If images of thin women indeed cause eating disorders, why, as a UCLA study found, are there so many women with body image issues and the ensuing problems in Iran -- more than in the women studied...in Los Angeles!

Remember, they're not allowed to see western media in Iran, and women are only seen covered from head to toe (no ankles showing even).

Little Richardjohn

"If images of thin women indeed cause eating disorders, why, as a UCLA study found, are there so many women with body image issues and the ensuing problems in Iran --"

Because extreme religion also needs to make women fear and mistrust and despise their bodies. The wimple, the chador, the catwalk. Same prison, different coloured cells.

Little Richardjohn

"If images of thin women indeed cause eating disorders, why, as a UCLA study found, are there so many women with body image issues and the ensuing problems in Iran --"

Because extreme religion also needs to make women fear and mistrust and despise their bodies. The wimple, the chador, the catwalk. Same prison, different coloured cells.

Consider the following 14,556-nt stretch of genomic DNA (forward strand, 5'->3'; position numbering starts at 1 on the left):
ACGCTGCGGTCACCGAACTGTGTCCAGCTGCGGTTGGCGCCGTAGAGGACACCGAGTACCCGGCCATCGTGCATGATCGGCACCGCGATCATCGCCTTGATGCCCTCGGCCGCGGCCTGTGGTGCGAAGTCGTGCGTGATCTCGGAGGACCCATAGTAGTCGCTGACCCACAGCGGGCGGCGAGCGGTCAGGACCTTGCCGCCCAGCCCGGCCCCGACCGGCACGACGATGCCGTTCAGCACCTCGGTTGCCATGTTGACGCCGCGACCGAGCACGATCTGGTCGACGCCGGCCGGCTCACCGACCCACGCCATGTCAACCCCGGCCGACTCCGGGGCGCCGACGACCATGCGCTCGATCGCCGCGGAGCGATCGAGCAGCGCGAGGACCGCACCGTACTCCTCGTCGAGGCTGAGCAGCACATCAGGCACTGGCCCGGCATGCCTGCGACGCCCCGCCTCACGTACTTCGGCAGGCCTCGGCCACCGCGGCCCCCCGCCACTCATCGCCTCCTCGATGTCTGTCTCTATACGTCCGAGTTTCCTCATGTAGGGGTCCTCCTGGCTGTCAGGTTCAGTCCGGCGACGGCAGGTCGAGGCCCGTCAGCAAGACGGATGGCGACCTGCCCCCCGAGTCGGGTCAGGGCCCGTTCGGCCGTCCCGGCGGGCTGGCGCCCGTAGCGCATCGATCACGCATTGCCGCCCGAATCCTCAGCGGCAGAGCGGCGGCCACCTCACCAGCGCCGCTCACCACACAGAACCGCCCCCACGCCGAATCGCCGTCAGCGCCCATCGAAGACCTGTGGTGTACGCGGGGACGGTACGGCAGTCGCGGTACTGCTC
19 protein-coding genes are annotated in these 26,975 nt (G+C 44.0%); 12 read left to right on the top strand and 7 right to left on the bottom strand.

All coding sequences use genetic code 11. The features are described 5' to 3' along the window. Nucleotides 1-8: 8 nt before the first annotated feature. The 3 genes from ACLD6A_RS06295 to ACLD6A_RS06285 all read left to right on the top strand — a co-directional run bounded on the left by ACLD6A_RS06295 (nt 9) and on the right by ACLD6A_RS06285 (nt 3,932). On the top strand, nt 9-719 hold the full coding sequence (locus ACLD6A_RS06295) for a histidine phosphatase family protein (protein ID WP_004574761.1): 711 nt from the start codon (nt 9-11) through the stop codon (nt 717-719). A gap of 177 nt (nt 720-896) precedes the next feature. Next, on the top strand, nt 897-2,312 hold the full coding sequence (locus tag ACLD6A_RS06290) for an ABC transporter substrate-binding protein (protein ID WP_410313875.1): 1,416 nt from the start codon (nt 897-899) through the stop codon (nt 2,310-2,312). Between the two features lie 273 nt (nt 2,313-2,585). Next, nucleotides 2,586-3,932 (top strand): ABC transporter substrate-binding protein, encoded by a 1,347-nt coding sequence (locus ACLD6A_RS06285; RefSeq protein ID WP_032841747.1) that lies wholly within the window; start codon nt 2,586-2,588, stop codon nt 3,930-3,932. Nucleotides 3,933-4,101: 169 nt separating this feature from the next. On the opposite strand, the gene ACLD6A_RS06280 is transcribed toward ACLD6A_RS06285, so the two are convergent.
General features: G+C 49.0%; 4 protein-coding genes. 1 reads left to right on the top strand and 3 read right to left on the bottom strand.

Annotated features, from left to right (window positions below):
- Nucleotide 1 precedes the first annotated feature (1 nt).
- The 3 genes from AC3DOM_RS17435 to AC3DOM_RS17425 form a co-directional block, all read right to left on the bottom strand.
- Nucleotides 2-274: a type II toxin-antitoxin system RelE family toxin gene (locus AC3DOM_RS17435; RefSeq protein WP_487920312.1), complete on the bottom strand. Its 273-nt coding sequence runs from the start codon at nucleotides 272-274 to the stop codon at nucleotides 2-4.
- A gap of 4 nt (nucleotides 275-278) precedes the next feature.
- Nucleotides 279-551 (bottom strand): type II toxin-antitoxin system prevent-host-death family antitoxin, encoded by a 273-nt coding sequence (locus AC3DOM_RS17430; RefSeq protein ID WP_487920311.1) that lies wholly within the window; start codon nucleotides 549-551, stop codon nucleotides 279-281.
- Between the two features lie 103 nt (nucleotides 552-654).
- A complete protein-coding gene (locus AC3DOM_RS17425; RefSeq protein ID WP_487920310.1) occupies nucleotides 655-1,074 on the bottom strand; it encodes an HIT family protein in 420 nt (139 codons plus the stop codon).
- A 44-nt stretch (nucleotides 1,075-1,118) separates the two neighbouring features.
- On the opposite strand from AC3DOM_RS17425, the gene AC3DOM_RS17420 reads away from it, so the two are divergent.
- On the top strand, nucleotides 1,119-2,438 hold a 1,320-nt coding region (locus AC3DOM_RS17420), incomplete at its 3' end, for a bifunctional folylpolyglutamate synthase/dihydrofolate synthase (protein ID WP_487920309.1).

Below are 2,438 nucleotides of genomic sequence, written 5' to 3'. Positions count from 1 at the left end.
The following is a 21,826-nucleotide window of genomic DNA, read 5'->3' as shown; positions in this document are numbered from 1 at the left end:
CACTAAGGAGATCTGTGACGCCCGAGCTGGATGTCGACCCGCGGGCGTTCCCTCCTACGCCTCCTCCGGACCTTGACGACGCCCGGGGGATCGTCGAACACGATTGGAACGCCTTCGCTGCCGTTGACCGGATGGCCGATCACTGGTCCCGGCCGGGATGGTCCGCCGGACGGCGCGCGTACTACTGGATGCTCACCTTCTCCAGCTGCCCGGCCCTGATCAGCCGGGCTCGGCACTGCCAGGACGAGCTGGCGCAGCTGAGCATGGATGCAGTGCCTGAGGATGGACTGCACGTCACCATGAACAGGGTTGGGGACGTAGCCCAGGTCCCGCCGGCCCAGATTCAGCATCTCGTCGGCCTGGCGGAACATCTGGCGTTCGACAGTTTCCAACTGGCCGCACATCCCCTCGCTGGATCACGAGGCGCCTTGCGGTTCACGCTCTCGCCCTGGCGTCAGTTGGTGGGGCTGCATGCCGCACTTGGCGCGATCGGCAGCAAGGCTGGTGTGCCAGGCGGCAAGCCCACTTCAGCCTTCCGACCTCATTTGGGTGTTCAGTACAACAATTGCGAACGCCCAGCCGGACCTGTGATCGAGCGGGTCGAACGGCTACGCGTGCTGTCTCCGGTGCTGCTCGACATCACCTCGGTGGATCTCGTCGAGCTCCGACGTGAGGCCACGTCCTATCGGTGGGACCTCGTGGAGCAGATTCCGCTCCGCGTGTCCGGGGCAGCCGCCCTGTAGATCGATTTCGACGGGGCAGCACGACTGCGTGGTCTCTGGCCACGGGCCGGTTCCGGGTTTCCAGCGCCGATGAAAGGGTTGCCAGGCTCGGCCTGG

Theresa

When men also decide that thin isn't in, I think more women will listen, since, unfortunately, so much of their weight drama comes from trying to please men.

Theresa

When men also decide that thin isn't in, I think more women will listen, since, unfortunately, so much of their weight drama comes from trying to please men.

Rich

Sorry but to reply to a comment that said men need to decide that thin is not in. Sorry but I don't dig the thin chics and please don't assume that men are the ones. Not saying that there are none that do think thin is better, Im saying we all don't think that. I think the bigger problem is Hollywood and the entertainment industry in general. Not someones preference! But maybe women need to take their own destiny in their hands. You cannot rely on the industry to change itself. If it is the men then explain why my girlfriend feels the need to tell me everyday that she needs to lose weight. I don't know how else to let her now she is beautiful. Women need better leaders, what happened to the womens movement?